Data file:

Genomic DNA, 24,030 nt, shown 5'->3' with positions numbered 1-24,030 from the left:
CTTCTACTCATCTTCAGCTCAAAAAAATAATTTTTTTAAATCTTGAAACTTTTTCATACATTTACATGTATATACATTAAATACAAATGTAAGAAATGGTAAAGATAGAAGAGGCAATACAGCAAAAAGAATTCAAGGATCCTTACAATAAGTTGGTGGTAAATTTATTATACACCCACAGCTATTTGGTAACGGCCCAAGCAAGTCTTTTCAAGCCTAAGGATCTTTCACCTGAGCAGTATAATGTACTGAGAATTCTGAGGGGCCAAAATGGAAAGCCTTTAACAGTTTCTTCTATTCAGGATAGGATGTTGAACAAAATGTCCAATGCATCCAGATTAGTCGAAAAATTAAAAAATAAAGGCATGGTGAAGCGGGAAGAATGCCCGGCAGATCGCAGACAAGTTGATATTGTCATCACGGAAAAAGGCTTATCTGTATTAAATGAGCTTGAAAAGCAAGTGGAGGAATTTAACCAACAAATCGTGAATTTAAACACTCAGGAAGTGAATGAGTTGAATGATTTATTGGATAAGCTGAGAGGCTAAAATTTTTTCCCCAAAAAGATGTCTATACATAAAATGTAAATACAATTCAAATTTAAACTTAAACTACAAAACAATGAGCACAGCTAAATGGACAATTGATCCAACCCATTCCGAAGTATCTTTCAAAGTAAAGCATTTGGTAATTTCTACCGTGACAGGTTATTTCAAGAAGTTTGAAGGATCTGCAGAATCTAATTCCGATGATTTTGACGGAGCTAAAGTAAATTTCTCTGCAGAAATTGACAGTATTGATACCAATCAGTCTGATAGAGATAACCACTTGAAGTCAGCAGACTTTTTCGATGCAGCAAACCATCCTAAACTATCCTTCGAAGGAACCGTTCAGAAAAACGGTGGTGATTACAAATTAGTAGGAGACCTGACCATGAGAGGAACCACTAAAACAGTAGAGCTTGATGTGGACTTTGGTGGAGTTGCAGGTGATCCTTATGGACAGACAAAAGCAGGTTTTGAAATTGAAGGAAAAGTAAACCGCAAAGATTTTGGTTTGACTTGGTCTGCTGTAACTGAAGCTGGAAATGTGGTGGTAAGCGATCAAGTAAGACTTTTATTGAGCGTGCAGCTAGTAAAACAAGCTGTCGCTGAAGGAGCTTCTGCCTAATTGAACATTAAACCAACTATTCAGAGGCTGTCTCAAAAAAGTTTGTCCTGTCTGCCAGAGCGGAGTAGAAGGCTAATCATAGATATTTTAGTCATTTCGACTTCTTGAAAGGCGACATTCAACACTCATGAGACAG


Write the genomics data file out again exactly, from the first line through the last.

Genomic DNA, 24,030 nt, shown 5'->3' with positions numbered 1-24,030 from the left:
CTTCTACTCATCTTCAGCTCAAAAAAATAATTTTTTTAAATCTTGAAACTTTTTCATACATTTACATGTATATACATTAAATACAAATGTAAGAAATGGTAAAGATAGAAGAGGCAATACAGCAAAAAGAATTCAAGGATCCTTACAATAAGTTGGTGGTAAATTTATTATACACCCACAGCTATTTGGTAACGGCCCAAGCAAGTCTTTTCAAGCCTAAGGATCTTTCACCTGAGCAGTATAATGTACTGAGAATTCTGAGGGGCCAAAATGGAAAGCCTTTAACAGTTTCTTCTATTCAGGATAGGATGTTGAACAAAATGTCCAATGCATCCAGATTAGTCGAAAAATTAAAAAATAAAGGCATGGTGAAGCGGGAAGAATGCCCGGCAGATCGCAGACAAGTTGATATTGTCATCACGGAAAAAGGCTTATCTGTATTAAATGAGCTTGAAAAGCAAGTGGAGGAATTTAACCAACAAATCGTGAATTTAAACACTCAGGAAGTGAATGAGTTGAATGATTTATTGGATAAGCTGAGAGGCTAAAATTTTTTCCCCAAAAAGATGTCTATACATAAAATGTAAATACAATTCAAATTTAAACTTAAACTACAAAACAATGAGCACAGCTAAATGGACAATTGATCCAACCCATTCCGAAGTATCTTTCAAAGTAAAGCATTTGGTAATTTCTACCGTGACAGGTTATTTCAAGAAGTTTGAAGGATCTGCAGAATCTAATTCCGATGATTTTGACGGAGCTAAAGTAAATTTCTCTGCAGAAATTGACAGTATTGATACCAATCAGTCTGATAGAGATAACCACTTGAAGTCAGCAGACTTTTTCGATGCAGCAAACCATCCTAAACTATCCTTCGAAGGAACCGTTCAGAAAAACGGTGGTGATTACAAATTAGTAGGAGACCTGACCATGAGAGGAACCACTAAAACAGTAGAGCTTGATGTGGACTTTGGTGGAGTTGCAGGTGATCCTTATGGACAGACAAAAGCAGGTTTTGAAATTGAAGGAAAAGTAAACCGCAAAGATTTTGGTTTGACTTGGTCTGCTGTAACTGAAGCTGGAAATGTGGTGGTAAGCGATCAAGTAAGACTTTTATTGAGCGTGCAGCTAGTAAAACAAGCTGTCGCTGAAGGAGCTTCTGCCTAATTGAACATTAAACCAACTATTCAGAGGCTGTCTCAAAAAAGTTTGTCCTGTCTGCCAGAGCGGAGTAGAAGGCTAATCATAGATATTTTAGTCATTTCGACTTCTTGAAAGGCGACATTCAACACTCATGAGACAG